Rising Voices note: Our monthly newsletter provides a summary of our recent blog posts about all aspects of digital inclusion including access to and adoption of digital tools, as well as different ways and opportunities for communities to fully participate online. Read here for previous editions of this newsletter.
How are you doing, dear readers? We certainly hope our August issue finds you in a good (enough) place!
Here’s some good news for those who are in need of additional funding to support their documentation efforts in endangered languages: The Endangered Languages Documentation Programme is now taking applications for their 2023 grant round! There are four types of grants available and it’s open to applicants from around the world. Be sure to visit their website to learn more, to apply, or to reach out for questions.
Application due: October 15, 2022 at 5pm (CEST)
MORE FROM THE RISING VOICES BLOG
Embarking on the IDIL2022–2032 journey with language activists from around the world, Rising Voices and partners are bringing to you another round of our rotating Twitter campaigns. Curious about indigenous, minority, endangered, or under-resourced languages, plus how the internet and technology play a role in their promotion and revitalization? Come follow us and hear what our guest hosts have to share!
@ActLenguas (Latin America)
- Américo Mendoza Mori [es] on Quechua, spoken in the Andes and by its diaspora
- José Alfredo Hau Caamal [es] on the revitalization of the Mayan language
- Yulma Guadalupe Rodríguez Alvaro [es] on the promotion of the Ch'ol language in Chiapas, Mexico
- Manuel López Rocha [es], who is specialized in digital typography design and its application to native languages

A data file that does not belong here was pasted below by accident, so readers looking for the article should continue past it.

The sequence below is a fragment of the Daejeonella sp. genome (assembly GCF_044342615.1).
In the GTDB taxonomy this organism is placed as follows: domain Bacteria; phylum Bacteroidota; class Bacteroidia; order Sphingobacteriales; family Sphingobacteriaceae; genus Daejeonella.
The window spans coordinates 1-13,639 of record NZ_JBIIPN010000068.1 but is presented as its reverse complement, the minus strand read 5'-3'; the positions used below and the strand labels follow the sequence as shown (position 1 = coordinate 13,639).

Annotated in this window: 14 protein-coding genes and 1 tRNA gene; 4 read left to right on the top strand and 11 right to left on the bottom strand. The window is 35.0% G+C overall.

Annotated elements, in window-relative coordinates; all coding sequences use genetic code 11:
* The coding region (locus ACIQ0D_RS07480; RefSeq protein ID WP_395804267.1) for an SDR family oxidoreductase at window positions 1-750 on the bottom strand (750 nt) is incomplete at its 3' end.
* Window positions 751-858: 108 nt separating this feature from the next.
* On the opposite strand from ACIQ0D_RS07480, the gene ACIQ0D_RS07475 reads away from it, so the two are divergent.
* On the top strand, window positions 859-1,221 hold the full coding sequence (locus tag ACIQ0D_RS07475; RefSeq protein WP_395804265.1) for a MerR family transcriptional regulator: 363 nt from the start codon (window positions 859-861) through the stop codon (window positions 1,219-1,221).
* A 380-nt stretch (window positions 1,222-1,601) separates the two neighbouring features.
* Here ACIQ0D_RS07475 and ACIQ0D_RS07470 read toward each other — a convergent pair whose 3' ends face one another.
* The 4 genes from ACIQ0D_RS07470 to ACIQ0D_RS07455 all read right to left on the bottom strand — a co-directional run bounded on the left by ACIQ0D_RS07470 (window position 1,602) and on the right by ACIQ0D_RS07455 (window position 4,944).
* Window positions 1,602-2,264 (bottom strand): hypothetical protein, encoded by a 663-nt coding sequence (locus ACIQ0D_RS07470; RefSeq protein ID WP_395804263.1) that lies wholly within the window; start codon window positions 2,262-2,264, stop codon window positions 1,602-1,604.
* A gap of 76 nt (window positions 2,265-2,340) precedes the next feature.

- Prasanta Hembram on Santali, native to India, Bangladesh, and Nepal
- Bikram Rana on the Rana Tharu language of Nepal
- Subhashish Panigrahi on Odia, an official language of Odisha, India
- Cynthia Amoaba on how digital solutions can be used in the promotion of regional languages in Ghana and beyond
- Blossom Ozurumba on Igbo, native to Nigeria
- Robert J. Obiri on Fante, native to Ghana
- Franca Umasoye Igwe on Ekpeye, native to Nigeria
- Emre Pshigusa on the Circassian-Kabardian language and its preservation
Earlier in the year, we highlighted for you the lack of local perspectives concerning the impact of climate change in Bolivia’s Gran Chaco region. In this issue, we’d love to bring your attention to how connectivity and access to technology have enabled local stakeholders to tackle the emerging challenges in a timely manner, together. → “Digital connectivity projects reduce climate change impacts in Gran Chaco, South America”
CALLS FOR PARTICIPATION
For journalists under 30, based in the developing world and/or emerging economies: There are only a couple of days left to submit an entry to be considered for the Thomson Foundation’s Young Journalist Award of 2022! Submission due: August 12, 2022 Note: Past work in the form of print, audio, video or multimedia can all be part of your participating portfolio.
MORE TO READ, WATCH and LISTEN TO
- Lifting the curse of digital isolation: How one rural community in South Africa is creating opportunities for its youth via Internet Society
- Using technology for multilingual learning – the Yiaku develop an app as presented by Cultural Survival via SoundCloud
Support our work
Since Rising Voices launched in 2007, we’ve supported nearly 100 underrepresented communities through training, mentoring, microgrants and connections with peer networks. Our support has helped these groups develop bottom-up approaches to using technology and the internet to meet their needs and enhance their lives.
Please consider making a donation to help us continue this work.